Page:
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Why are civil liberties more important than executive constraints in economic development? A property rights approach

Listed author(s):
  • Pál Czeglédi


    (University of Debrecen, Faculty of Economics and Business Administration, Debrecen, Hungary)

This paper develops a simple model that helps understand an important fact concerning cross-country pattern of growth and institutions shown by BenYishay and Betancourt (2010). They show that civil freedoms, especially one of their components called Autonomy and Individual Rights, are more important determinants of economic development than constraints on executives, a widely used measure in the literature on institutions and growth. The paper provides an interpretation of this fact through the lense of an argument that puts emphasis on three insights. The first is that civil freedoms can be seen as property rights broadly understood. The second is that with a higher scope of property rights enforced, the government must be able to commit to a lower level of expropriation of income. Third, institutions of freedom are sticky: they must be in line with the culture of the country so that they can be enforced with a reasonable cost. By addressing this specific question of constraints on executives versus civil freedoms the paper joins the literature which emphasizes the importance of culture in economic development.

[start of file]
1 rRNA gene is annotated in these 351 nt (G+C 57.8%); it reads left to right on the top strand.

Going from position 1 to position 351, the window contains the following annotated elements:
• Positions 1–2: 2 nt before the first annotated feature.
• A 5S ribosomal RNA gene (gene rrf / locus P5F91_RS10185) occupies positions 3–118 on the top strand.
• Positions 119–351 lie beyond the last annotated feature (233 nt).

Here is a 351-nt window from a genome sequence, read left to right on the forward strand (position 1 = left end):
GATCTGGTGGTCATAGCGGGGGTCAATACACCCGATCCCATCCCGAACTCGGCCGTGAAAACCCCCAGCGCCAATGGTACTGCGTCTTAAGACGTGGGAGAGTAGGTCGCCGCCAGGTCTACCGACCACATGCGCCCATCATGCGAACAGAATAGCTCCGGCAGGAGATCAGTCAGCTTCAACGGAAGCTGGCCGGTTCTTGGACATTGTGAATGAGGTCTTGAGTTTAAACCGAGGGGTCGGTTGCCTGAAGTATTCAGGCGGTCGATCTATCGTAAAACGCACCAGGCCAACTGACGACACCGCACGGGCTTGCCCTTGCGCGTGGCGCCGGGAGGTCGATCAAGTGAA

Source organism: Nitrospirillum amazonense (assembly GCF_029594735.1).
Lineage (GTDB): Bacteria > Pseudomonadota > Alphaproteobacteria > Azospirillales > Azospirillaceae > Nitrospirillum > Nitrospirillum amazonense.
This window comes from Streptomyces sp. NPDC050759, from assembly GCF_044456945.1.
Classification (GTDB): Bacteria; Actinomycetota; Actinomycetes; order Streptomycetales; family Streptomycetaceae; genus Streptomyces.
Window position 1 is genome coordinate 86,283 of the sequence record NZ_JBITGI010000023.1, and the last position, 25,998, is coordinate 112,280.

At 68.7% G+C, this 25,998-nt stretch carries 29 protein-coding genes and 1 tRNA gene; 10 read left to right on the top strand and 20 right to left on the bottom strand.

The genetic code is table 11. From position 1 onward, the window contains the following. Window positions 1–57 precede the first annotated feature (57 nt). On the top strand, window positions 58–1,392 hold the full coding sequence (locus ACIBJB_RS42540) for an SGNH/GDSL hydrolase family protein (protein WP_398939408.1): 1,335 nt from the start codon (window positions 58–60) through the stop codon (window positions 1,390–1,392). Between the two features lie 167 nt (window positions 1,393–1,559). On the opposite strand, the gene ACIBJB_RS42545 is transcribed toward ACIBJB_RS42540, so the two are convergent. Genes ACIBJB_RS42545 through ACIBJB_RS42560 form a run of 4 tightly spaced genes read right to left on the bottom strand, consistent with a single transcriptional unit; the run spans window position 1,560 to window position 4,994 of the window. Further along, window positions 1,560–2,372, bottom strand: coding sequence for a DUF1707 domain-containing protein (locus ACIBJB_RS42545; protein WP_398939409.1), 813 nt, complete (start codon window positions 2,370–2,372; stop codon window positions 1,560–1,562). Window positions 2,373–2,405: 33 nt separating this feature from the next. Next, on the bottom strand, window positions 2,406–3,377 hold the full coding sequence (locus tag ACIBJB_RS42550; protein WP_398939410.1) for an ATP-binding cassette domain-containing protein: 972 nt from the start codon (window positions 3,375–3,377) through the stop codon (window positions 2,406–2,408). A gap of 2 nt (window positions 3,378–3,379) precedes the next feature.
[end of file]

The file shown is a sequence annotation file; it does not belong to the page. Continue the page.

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Article provided by Akadémiai Kiadó, Hungary in its journal Society and Economy.

Volume (Year): 36 (2014)
Issue (Month): 1 (March)
Pages: 37-68

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Handle: RePEc:aka:soceco:v:36:y:2014:i:1:p:37-68
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